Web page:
In Florida, you can buy beer and wine at your local supermarket. Some even sell it straight out of the tap and allow you to taste it before you buy it. But if you want to take home any other type of alcoholic beverage, you’ll have to visit a different store.

Florida is one of only 16 states that require just about every type of alcohol other than beer and wine to be sold in a separate, dedicated location. Grocery stores and other retailers that wish to sell such beverages are forced to either erect a wall within their stores with a dedicated entrance, or establish a completely separate store altogether to comply with Florida law.

However, lawmakers in Tallahassee are considering a repeal of the 1935 statute requiring this separation. Senate Bill 468 and House Bill 107 would allow supermarkets, big-box stores and other retailers that already sell beer and wine to also sell distilled beverages.

A repeal of this law, passed just after the end of the Prohibition Era, makes sense. Rather than suppress business activity, government should explore ways to reduce barriers to competition and make it easier for willing consumers to transact business safely and legally.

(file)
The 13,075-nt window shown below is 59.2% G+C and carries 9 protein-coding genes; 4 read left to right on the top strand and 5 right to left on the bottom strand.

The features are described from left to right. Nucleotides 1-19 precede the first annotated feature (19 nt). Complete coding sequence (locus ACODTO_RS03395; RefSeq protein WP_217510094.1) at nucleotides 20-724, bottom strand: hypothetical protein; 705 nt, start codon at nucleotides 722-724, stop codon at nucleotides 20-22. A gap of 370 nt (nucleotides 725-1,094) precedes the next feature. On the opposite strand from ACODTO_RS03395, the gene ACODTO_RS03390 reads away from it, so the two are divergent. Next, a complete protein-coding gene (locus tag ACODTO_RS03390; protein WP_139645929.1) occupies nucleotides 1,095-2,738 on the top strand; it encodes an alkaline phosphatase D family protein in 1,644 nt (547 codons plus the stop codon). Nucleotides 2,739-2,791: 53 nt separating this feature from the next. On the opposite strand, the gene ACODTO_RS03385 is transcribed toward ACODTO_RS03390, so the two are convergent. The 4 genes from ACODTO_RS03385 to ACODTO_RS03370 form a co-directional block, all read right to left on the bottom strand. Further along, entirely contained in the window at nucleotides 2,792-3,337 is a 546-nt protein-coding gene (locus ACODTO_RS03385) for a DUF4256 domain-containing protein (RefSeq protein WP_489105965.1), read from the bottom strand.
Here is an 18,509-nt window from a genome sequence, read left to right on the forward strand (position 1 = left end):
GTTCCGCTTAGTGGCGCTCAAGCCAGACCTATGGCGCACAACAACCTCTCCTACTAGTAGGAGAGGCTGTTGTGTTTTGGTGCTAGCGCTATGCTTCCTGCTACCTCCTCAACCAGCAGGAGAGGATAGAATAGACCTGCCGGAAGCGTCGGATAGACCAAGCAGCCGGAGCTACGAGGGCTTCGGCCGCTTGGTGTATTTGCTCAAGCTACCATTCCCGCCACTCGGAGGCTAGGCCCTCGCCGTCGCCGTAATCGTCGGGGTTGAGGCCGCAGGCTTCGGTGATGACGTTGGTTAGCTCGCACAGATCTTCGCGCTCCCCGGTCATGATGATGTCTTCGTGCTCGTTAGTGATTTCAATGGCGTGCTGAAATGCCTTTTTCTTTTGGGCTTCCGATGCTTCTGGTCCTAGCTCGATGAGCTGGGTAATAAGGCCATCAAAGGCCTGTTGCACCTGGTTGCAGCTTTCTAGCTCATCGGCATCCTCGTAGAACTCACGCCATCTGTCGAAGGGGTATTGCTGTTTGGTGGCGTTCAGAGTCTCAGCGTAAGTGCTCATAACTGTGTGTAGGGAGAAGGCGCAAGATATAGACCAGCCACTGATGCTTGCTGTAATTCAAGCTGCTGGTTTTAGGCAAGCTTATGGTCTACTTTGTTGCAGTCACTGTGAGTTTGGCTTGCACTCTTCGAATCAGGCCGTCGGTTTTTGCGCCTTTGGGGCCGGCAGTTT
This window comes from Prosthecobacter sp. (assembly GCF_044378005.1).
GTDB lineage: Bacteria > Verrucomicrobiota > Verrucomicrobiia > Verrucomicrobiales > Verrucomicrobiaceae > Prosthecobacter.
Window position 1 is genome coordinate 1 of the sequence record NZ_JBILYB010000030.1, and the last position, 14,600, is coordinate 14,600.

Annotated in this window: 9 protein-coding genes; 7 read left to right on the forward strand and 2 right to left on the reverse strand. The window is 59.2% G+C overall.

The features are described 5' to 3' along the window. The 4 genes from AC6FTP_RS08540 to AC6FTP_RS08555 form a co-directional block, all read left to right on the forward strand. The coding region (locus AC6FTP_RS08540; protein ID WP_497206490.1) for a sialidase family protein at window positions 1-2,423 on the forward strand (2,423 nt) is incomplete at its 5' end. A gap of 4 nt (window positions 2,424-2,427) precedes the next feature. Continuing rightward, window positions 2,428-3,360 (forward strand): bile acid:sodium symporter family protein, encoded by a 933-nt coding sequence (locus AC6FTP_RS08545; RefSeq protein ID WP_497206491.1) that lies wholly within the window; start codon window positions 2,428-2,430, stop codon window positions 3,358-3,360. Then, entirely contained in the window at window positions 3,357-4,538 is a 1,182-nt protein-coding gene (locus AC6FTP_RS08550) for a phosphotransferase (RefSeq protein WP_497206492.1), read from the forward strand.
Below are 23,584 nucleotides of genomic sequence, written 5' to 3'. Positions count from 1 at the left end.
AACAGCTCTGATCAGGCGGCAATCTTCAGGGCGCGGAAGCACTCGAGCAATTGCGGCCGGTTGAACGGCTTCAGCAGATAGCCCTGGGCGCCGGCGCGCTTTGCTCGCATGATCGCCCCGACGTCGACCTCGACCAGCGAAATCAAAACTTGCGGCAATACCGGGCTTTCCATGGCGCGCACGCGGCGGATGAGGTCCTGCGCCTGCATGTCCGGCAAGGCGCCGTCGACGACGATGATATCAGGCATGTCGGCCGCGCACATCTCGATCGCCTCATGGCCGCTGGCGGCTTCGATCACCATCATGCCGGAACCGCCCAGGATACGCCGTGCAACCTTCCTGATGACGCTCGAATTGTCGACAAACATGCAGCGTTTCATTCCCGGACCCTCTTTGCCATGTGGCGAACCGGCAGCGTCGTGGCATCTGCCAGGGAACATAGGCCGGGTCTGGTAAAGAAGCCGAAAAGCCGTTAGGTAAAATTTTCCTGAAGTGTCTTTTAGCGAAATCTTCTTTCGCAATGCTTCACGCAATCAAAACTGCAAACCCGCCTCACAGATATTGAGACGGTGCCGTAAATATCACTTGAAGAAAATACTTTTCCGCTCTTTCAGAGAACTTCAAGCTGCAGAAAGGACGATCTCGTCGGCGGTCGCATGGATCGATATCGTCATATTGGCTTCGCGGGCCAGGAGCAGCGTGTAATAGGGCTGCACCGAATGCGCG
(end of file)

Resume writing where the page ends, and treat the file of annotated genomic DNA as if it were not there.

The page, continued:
Opponents of the proposal cite public safety concerns, claiming it would increase underage drinking. The facts do not support this claim.

The protocols already employed by stores that sell beer and wine are essentially the same as those that sell other kinds of liquor. Their policies and procedures ensure they do not sell to minors, while there are also loss-prevention safeguards to impede shoplifting.

In fact, research shows that convenience stores, supermarkets and other retailers that sell alcohol are marginally better than liquor stores at preventing sales to minors. This is especially true among large retailers, which devote millions to their loss-prevention programs and have a lot more at stake if they are caught breaking the law. If you’re a minor, it’s not any easier to buy beer at a supermarket than it is to buy liquor at a liquor store.

Others claim the proposal would put liquor stores out of business. On the contrary, it would encourage that industry to innovate by allowing them to sell other goods and products the law bans. Consumers likewise would benefit, because they would have more options and reap the benefit of lower prices brought on by competition.

Industry protectionism is not the proper role of government. The state has a duty to ensure public safety, and that includes preserving safeguards that prevent minors from accessing alcohol. Businesses that sell alcoholic beverages and already abide these safeguards should not be required to incur needless major expenses just to sell other kinds of alcoholic beverages.

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